How to Strengthen Social Skills at Professional Gatherings

3 min read
an image of a group of people together socializing

an image of a group of people together socializing

The holidays are just around the corner, and that means attending gatherings of all sorts. For many people — introverted, extroverted, neurotypical, and neurodiverse alike — office parties are among the least exciting social events of the holiday season. So much so, that some people may even try to actively avoid them. 

Social anxiety at office parties is normal, but there are some steps you can take to function more successfully at this type of event. Here are just a few tips for making it through.

5 Tips for Managing Social Anxiety at Office Parties

1. Don’t Show Up Alone

The feeling of isolation is a major trigger of social anxiety at parties. Feeling like you’re alone or that you’re adrift amid a crowd of connected people can quickly exacerbate anxiety and make an event like an office party feel uncomfortable. You can work against this by having a party buddy. 

Simply walking through the door with another person helps you feel connected and anchored throughout the party. Whether you’re bringing a friend from outside the organization or showing up with a colleague, arriving in a group will make interacting with the larger crowd easier. Plus, you’ll always have at least one person to talk to.

2. Prepare a Plan

Always show up with an exit strategy. This will make it easy to leave the event if you become overwhelmed or feel like you might shut down. An exit strategy is especially helpful for people with autism, ADHD, or are otherwise neurodivergent, as it helps create a sense of comfort. You can plan when and how you’ll leave in advance, and you won’t need to feel like you’re lying, being dishonest, or acting strangely.

Your exit strategy should be unique to your needs and emotions. Everyone will understand if you need to leave early to feed or take care of a pet, finish a school assignment, get up early to do errands, or simply because you’re tired and have exhausted your social capacities.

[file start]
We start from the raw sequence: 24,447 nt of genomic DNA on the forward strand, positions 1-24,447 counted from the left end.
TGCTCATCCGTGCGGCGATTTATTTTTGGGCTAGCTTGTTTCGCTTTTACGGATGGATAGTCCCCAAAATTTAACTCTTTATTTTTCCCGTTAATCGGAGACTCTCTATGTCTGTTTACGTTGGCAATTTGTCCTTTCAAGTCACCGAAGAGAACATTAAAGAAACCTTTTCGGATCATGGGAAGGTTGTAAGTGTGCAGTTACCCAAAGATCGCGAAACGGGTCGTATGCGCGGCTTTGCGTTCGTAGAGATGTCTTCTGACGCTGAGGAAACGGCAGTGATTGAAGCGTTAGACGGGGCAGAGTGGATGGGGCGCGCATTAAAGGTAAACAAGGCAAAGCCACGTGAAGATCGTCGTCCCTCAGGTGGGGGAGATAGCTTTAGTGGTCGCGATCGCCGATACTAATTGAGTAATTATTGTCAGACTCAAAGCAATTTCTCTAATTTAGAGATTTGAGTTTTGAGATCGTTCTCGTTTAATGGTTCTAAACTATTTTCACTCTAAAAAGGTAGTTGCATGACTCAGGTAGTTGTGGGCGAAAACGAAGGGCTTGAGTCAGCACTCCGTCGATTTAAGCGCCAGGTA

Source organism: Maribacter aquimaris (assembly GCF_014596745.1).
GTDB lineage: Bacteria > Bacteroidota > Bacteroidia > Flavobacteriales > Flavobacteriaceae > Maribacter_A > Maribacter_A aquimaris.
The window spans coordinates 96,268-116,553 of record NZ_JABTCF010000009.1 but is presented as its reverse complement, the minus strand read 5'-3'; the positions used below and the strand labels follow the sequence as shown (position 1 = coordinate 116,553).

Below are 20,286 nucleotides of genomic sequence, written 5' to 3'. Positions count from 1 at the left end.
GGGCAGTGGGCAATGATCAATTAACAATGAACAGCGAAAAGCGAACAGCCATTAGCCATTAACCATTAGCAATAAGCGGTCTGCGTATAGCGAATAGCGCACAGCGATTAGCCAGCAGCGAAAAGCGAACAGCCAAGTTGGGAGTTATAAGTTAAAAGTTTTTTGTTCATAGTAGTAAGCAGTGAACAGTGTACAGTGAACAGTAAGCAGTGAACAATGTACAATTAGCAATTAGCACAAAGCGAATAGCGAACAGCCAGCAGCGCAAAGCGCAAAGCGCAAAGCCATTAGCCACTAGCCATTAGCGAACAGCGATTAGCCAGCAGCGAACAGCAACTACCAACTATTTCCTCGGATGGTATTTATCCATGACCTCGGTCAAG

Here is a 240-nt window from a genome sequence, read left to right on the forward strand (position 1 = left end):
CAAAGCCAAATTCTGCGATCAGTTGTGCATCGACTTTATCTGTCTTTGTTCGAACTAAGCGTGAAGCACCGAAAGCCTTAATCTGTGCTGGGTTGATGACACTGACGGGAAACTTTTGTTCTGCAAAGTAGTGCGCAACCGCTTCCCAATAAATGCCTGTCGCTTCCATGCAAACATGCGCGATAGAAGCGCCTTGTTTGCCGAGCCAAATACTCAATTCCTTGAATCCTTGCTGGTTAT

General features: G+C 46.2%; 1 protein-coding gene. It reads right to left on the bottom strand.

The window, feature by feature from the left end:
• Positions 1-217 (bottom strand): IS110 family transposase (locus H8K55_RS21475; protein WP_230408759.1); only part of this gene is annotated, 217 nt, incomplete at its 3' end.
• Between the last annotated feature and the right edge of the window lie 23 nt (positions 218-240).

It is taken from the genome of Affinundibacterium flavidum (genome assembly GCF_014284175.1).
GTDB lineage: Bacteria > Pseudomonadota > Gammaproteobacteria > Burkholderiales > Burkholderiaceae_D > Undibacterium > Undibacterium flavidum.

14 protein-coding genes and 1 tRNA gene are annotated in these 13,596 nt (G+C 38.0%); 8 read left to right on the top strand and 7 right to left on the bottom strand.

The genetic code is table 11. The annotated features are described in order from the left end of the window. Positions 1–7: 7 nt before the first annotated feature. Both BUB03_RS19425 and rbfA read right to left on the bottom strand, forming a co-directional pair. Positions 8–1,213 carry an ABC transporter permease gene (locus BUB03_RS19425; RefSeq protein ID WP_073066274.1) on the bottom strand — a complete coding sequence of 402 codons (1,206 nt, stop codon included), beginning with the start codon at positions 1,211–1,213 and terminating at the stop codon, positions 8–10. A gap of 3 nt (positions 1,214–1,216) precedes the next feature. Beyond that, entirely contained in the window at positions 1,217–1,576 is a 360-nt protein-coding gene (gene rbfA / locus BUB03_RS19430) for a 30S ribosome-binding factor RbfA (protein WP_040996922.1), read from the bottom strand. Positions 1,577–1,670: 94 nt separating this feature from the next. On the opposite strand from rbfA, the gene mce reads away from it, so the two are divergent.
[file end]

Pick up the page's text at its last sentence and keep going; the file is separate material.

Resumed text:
3. Set Aside Alone Time

Even with a lot of foresight and good planning, you may find yourself quickly getting overwhelmed or exhausted socially. Remember, it’s okay to carve out some alone time. People with ADHD or autism are particularly prone to becoming overwhelmed or shutting down in social settings, which is why it’s crucial to carve out alone time. 

When you feel like you need time to yourself, consider stepping outside or going to the bathroom. A couple of minutes of silence, alone time, and maybe some mindless phone scrolling can be invaluable at holiday office parties. 

4. Practice Conversation Topics

What should you do if you don’t just want to survive office parties, but instead thrive at them? The first step is to prepare yourself for the types of conversations you’ll engage in. At professional social events, it’s likely that colleagues will discuss work, including client relations, tasks to be completed, or areas of success to celebrate.

Prepare talking points on some topics you expect other people will be interested in. Sports, music, movies, and other pop culture subjects are all good places to start. If you recently saw a movie in theaters or streamed a popular TV show, it’s an excellent talking point.

5. Hone Your Listening Skills

Finally, practice listening. Being a good listener is important, as it shows others that you’re invested in the conversation and are actively participating in it. Focus your efforts on dedicated listening. Chime in when the person asks a question or seeks guidance, but being a good listener is an excellent quality, especially in the workplace. 

Casey Schmalacker

Casey Schmalacker, Vice President at New Frontiers, is a seasoned leader in marketing, sales, and business development. With a dual degree in Government and Law and Economics from Lafayette College, he has spent the past 10 years coaching students, adults, and organizations to improve executive functions, soft skills, and workplace performance. Casey’s approach is rooted in strategic development and a passion for personalized coaching, emphasizing a culture of continuous improvement.

Related Articles

cleaning with adhd

Managing Cleaning With ADHD

There’s nothing quite like accomplishing a full cleaning project. Whether it’s seeing the floor of a previously cluttered closet, removing excess dust from high shelves, or clearing clutter from high-traffic

Read More »